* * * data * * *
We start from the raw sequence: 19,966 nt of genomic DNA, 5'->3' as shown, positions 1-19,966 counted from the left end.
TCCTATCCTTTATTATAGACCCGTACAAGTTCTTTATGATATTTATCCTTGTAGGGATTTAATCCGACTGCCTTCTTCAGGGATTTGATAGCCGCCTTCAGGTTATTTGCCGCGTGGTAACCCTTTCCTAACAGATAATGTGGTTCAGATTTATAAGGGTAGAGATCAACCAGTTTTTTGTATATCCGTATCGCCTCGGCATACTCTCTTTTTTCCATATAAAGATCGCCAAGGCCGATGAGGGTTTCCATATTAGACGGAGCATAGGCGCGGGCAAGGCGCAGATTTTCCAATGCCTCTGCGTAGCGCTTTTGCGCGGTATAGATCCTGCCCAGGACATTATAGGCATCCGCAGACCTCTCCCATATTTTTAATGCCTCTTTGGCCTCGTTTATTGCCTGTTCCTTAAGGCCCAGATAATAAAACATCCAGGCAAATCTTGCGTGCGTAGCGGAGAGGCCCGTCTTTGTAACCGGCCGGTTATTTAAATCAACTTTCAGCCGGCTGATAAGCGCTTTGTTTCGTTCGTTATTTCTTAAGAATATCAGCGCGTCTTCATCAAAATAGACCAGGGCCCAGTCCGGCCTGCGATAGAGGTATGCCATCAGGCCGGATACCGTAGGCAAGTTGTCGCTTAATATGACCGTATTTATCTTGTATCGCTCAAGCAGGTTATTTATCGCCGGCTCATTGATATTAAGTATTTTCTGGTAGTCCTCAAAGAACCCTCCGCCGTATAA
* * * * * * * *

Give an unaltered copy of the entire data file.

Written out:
We start from the raw sequence: 19,966 nt of genomic DNA, 5'->3' as shown, positions 1-19,966 counted from the left end.
TCCTATCCTTTATTATAGACCCGTACAAGTTCTTTATGATATTTATCCTTGTAGGGATTTAATCCGACTGCCTTCTTCAGGGATTTGATAGCCGCCTTCAGGTTATTTGCCGCGTGGTAACCCTTTCCTAACAGATAATGTGGTTCAGATTTATAAGGGTAGAGATCAACCAGTTTTTTGTATATCCGTATCGCCTCGGCATACTCTCTTTTTTCCATATAAAGATCGCCAAGGCCGATGAGGGTTTCCATATTAGACGGAGCATAGGCGCGGGCAAGGCGCAGATTTTCCAATGCCTCTGCGTAGCGCTTTTGCGCGGTATAGATCCTGCCCAGGACATTATAGGCATCCGCAGACCTCTCCCATATTTTTAATGCCTCTTTGGCCTCGTTTATTGCCTGTTCCTTAAGGCCCAGATAATAAAACATCCAGGCAAATCTTGCGTGCGTAGCGGAGAGGCCCGTCTTTGTAACCGGCCGGTTATTTAAATCAACTTTCAGCCGGCTGATAAGCGCTTTGTTTCGTTCGTTATTTCTTAAGAATATCAGCGCGTCTTCATCAAAATAGACCAGGGCCCAGTCCGGCCTGCGATAGAGGTATGCCATCAGGCCGGATACCGTAGGCAAGTTGTCGCTTAATATGACCGTATTTATCTTGTATCGCTCAAGCAGGTTATTTATCGCCGGCTCATTGATATTAAGTATTTTCTGGTAGTCCTCAAAGAACCCTCCGCCGTATAA